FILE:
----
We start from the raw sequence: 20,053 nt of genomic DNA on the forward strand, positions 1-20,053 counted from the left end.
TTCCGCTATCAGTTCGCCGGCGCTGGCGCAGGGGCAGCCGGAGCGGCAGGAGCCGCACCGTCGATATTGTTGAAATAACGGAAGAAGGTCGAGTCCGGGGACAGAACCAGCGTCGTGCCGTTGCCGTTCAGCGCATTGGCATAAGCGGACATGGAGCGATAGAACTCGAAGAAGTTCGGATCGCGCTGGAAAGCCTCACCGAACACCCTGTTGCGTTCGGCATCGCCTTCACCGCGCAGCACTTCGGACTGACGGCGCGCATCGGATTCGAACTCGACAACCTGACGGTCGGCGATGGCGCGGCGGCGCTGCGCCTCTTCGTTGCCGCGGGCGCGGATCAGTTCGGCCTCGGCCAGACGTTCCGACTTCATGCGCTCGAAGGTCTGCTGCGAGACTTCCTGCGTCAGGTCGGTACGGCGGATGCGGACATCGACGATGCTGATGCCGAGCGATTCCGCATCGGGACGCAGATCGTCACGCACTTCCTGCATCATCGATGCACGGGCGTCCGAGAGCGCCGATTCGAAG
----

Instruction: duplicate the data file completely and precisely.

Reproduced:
We start from the raw sequence: 20,053 nt of genomic DNA on the forward strand, positions 1-20,053 counted from the left end.
TTCCGCTATCAGTTCGCCGGCGCTGGCGCAGGGGCAGCCGGAGCGGCAGGAGCCGCACCGTCGATATTGTTGAAATAACGGAAGAAGGTCGAGTCCGGGGACAGAACCAGCGTCGTGCCGTTGCCGTTCAGCGCATTGGCATAAGCGGACATGGAGCGATAGAACTCGAAGAAGTTCGGATCGCGCTGGAAAGCCTCACCGAACACCCTGTTGCGTTCGGCATCGCCTTCACCGCGCAGCACTTCGGACTGACGGCGCGCATCGGATTCGAACTCGACAACCTGACGGTCGGCGATGGCGCGGCGGCGCTGCGCCTCTTCGTTGCCGCGGGCGCGGATCAGTTCGGCCTCGGCCAGACGTTCCGACTTCATGCGCTCGAAGGTCTGCTGCGAGACTTCCTGCGTCAGGTCGGTACGGCGGATGCGGACATCGACGATGCTGATGCCGAGCGATTCCGCATCGGGACGCAGATCGTCACGCACTTCCTGCATCATCGATGCACGGGCGTCCGAGAGCGCCGATTCGAAG